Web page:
Welllllll… the Deerslayer’s wife would’ve said, “Yup!” I would’ve drawn the line at the 6 other Igloo coolers that we already own. But these are Yeti coolers! And they’re made in TEXAS. Talk to any hunter about coolers and a distinct reverence is suddenly detected. Mention Yeti coolers and hunters begin to cast their eyes down and genuflect.
I’d heard the talk, detected the reverence so I knew what my Deerslayer would get for Christmas a couple of years ago. I gotta tell ya, I really thought it would be just another cooler, a really upper-end cooler, but another cooler just the same. I hate to admit that even I now share the respect for these coolers. After years of melted ice, and lukewarm, waterlogged foods I was amazed by what the Yeti coolers can do. They keep frozen foods frozen for days, all the way to Wyoming from South Texas and several days after that as a matter of fact! Now, this entry was not intended to provide advertising for the Yeti company. However, when I find an amazing product that can so dramatically improve a hunting/camping experience, I’d be remiss not to share with my readers. While the Yeti coolers are pretty pricey, they really are worth a look at www.yeticoolers.com.
It’s already been definitively determined that there is no such thing as too much bacon for any camping and/or hunting trip. And while I haven’t discussed the fact, neither can there be too many enchiladas, gallons of beans or pico de gallo, pounds of fajitas or brisket or potato salad, (or Prosecco or beer)! Our recent trip to Wyoming was for 40+ people who were extremely appreciative of my cooking, availability and willingness to prepare fresh percolated coffee, and my willingness to make pancakes for the many teenaged family members in the mornings.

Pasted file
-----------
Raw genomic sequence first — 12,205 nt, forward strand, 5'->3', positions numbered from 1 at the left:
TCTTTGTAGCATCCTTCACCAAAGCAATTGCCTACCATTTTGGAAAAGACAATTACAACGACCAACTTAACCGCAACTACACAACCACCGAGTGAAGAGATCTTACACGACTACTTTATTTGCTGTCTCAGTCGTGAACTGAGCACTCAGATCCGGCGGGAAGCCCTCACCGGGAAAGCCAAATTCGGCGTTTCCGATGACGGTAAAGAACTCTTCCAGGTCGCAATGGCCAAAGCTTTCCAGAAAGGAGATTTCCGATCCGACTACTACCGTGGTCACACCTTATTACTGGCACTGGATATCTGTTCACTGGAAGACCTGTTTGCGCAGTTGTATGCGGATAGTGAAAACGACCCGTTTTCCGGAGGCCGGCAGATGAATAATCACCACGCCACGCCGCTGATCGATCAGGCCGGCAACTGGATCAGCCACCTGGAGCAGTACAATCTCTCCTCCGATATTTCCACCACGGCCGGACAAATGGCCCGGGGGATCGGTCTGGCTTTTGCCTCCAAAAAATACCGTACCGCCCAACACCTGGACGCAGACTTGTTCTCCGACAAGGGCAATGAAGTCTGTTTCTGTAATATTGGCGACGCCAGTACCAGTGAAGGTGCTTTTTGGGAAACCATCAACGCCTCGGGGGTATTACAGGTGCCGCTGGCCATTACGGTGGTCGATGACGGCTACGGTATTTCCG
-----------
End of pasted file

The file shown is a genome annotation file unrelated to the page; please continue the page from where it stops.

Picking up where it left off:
While most camping trips won’t need to accommodate this many people, over the years, the Deerslayer and I have honed the art of safe food transport. I have to admit that we used every one of the coolers in the picture. There are several tricks we’ve learned over the years that really make a difference when keeping packed food cold and/or frozen. Before a camping trip, we fill gallon jugs with water and freeze them. The frozen jugs are then used to “pre-chill” the coolers prior to packing. Starting with a pre-chilled cooler is worth the extra time. The jug can also be placed with refrigerated foods so that they don’t end up sitting in water. It’s always important to plan which foods will be prepared first. Those items should be packed together so that coolers aren’t opened unnecessarily. This year, we tried something new; we labeled the coolers so that we knew what was where, which prevented unnecessary loss of cold while rummaging through coolers. This worked really well.
Two of the middle coolers, called “105’s” held all the frozen food we needed for 4 meals for 40 people. In a previous post, I mentioned that I freeze foods like beans and carne guisada flattened in one-gallon zip bags so they stack easily. I added one block of dry ice, wrapped in a paper sack and kitchen towel to each cooler. The bottom cooler (a 125) held a week’s worth of iced beverages for four people. The others held all of our refrigerated foods. We used every single one and they performed amazingly.
Just an added note on how strongly the hunters feel about their Yeti coolers: The Deerslayer’s sister and her spouse were recently on a trip to Italy. Spouse received a text message (in Italy) that he shared. “Mike got a Yeti!”
Deerslayer’s sister asked, “Who’s Mike Gottayetti?”
It’s just a Deerslayer thang!
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